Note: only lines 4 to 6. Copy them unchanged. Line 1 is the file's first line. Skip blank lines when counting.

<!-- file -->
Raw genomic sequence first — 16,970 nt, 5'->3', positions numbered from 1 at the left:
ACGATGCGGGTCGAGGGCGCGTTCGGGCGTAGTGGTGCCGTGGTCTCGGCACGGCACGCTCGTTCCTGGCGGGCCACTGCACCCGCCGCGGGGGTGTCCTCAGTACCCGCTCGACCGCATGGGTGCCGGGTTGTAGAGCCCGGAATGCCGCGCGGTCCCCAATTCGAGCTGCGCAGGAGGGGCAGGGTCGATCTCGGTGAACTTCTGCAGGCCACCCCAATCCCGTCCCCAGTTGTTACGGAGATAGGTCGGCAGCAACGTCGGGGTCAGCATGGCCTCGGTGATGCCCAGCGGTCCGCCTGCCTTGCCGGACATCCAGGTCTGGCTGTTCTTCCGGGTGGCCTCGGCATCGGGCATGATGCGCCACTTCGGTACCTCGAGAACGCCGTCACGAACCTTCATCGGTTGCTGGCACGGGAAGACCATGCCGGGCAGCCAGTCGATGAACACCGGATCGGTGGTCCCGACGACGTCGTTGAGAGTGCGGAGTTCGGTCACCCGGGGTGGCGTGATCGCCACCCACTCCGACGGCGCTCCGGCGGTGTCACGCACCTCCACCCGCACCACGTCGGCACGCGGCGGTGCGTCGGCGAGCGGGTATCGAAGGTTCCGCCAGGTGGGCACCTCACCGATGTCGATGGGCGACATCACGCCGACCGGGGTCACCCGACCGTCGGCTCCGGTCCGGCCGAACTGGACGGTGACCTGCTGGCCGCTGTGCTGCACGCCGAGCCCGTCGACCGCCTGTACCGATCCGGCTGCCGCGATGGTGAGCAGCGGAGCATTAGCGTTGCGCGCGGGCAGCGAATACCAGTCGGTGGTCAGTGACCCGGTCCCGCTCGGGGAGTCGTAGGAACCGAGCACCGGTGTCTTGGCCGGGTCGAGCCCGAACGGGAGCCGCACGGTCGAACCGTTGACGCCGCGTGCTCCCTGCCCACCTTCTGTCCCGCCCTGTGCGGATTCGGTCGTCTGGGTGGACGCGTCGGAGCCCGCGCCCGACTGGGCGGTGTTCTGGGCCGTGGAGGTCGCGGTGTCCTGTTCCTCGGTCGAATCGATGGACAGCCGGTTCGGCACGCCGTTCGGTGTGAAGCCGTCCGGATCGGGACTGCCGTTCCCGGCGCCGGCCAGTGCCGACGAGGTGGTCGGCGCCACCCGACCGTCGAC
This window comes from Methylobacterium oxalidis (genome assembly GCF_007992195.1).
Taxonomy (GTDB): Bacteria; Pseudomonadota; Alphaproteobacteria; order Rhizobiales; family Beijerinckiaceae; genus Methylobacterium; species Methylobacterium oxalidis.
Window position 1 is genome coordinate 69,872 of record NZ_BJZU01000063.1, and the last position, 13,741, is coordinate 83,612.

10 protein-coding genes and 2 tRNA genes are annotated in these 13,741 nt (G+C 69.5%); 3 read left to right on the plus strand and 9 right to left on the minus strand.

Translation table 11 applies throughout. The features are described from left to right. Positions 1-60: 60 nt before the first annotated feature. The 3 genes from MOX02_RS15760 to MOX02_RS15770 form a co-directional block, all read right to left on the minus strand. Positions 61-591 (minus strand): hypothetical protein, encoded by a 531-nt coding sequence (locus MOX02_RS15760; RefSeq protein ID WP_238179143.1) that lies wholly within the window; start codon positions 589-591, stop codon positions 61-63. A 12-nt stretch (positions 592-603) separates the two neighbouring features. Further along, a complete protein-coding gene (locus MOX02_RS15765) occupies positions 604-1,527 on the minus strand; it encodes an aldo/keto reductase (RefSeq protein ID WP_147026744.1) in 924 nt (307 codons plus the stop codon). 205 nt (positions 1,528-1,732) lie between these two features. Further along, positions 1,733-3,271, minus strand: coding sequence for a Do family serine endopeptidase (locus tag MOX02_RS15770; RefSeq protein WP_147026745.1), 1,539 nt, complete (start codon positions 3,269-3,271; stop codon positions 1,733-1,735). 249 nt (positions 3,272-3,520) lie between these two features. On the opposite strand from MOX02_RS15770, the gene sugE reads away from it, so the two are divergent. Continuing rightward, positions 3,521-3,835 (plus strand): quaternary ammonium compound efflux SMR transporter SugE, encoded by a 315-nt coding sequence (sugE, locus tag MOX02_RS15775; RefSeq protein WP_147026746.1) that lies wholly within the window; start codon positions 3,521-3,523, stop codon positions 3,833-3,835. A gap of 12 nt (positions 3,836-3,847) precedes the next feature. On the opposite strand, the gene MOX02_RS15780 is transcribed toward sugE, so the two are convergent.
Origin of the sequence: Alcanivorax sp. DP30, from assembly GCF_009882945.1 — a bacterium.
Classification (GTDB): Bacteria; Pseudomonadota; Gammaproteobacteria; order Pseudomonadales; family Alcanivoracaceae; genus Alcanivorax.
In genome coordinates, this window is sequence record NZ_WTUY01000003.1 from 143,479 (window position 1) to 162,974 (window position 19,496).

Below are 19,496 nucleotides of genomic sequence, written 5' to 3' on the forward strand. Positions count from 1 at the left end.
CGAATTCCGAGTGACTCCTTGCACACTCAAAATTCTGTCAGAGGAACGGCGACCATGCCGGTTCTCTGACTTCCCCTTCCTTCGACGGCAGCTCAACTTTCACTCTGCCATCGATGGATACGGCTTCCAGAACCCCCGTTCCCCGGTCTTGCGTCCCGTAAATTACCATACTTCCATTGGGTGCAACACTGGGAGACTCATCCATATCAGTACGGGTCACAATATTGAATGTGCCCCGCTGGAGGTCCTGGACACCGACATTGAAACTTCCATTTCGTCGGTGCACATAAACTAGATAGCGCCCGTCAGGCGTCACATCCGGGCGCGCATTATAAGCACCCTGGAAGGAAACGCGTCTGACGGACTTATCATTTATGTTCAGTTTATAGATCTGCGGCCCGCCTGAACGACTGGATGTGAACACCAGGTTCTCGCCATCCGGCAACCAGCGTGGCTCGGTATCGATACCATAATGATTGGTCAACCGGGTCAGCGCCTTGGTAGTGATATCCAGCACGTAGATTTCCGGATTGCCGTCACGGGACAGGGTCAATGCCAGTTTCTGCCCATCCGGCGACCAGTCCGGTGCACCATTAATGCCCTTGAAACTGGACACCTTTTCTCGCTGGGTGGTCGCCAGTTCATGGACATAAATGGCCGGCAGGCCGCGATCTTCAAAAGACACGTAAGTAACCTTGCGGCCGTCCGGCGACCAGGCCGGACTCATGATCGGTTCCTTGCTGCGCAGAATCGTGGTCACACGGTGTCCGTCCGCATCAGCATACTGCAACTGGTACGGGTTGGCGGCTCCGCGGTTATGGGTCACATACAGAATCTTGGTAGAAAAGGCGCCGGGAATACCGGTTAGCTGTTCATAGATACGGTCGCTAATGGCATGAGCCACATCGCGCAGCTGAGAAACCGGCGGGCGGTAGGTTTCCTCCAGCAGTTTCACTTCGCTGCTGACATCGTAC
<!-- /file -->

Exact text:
Taxonomy (GTDB): Bacteria; Pseudomonadota; Alphaproteobacteria; order Rhizobiales; family Beijerinckiaceae; genus Methylobacterium; species Methylobacterium oxalidis.
Window position 1 is genome coordinate 69,872 of record NZ_BJZU01000063.1, and the last position, 13,741, is coordinate 83,612.

10 protein-coding genes and 2 tRNA genes are annotated in these 13,741 nt (G+C 69.5%); 3 read left to right on the plus strand and 9 right to left on the minus strand.